Appraisal Buzzcast

Play Episode Listen Later May 4, 2022 10:33


Today's Buzzcast interview is with Steve Sanders, Owner of Appraisal Source. We sat down with Steve and Jim Morrison, VP of Marketing and Sales for Allterra Group, to discuss his famous Appraisal Buzztoons.   What is your background in the appraisal industry? Where can appraisers check out your Buzztoons? These questions and much more will be answered between Steve and Jim as they dive into this subject.   Have any comments or would you like to submit content of your own? Email comments@appraisalbuzz.com.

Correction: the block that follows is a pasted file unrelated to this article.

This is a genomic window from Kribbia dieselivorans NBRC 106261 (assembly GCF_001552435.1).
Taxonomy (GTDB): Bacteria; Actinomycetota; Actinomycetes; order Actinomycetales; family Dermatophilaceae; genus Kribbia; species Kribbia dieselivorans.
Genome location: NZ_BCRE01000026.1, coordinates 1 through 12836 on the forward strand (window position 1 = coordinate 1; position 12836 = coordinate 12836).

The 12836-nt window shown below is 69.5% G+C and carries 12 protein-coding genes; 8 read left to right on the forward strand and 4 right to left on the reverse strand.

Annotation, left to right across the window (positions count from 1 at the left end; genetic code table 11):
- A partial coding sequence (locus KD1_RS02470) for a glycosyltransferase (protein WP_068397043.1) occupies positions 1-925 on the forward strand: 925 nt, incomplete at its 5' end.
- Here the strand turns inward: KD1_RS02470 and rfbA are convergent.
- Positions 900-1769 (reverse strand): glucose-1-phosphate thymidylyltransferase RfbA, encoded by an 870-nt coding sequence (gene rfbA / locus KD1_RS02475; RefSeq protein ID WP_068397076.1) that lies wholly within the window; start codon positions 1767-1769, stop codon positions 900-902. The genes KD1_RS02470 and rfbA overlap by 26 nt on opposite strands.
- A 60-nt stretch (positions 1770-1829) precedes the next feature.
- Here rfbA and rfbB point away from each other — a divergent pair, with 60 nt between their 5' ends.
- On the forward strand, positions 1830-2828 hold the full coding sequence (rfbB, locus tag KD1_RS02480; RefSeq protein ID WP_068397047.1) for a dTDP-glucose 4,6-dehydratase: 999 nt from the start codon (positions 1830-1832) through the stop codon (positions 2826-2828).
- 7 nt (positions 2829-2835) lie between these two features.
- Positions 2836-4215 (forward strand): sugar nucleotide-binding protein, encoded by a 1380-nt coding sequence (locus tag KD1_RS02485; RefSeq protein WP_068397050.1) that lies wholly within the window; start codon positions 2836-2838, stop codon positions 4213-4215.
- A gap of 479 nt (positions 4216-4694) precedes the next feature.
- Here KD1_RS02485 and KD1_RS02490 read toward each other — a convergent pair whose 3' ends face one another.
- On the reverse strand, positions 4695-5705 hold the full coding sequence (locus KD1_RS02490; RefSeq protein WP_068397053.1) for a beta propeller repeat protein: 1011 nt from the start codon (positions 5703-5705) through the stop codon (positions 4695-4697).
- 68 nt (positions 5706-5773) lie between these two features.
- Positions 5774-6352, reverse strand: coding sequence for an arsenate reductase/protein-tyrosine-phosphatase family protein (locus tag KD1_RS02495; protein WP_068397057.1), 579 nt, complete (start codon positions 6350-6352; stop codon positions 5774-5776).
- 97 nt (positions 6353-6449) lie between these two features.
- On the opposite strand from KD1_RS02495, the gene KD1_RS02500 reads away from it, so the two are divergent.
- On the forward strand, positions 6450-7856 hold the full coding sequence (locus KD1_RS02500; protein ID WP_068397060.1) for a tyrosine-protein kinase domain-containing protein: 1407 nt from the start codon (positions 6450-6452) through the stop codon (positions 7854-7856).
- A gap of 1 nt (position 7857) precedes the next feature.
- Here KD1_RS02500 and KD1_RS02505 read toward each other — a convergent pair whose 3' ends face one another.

BODS Mayhem Hour
EP - 244 Vocalist Matt Zane of Society

BODS Mayhem Hour

Play Episode Listen Later May 2, 2022 54:54


This interview is from 4-15-22 I welcome Vocalist Matt Zane of Society 1. Matt joins the podcast to talk about Society 1 experimental sixth studio album, entitled "Black Level Six" and DV 'Dirt' Karloff and Movie "The Altered Noise".. Also Matt's involvement with Static-X and visiting the grave of singer Jim Morrison of The Doors and also working with the remaining Doors members.  SUBSCRIBE to BODS Mayhem Hour YouTube channel AND available on all streaming platforms wherever you listen to podcasts.. 

Icons and Outlaws
Stone Temple Pilots

Icons and Outlaws

Play Episode Listen Later May 1, 2022 125:29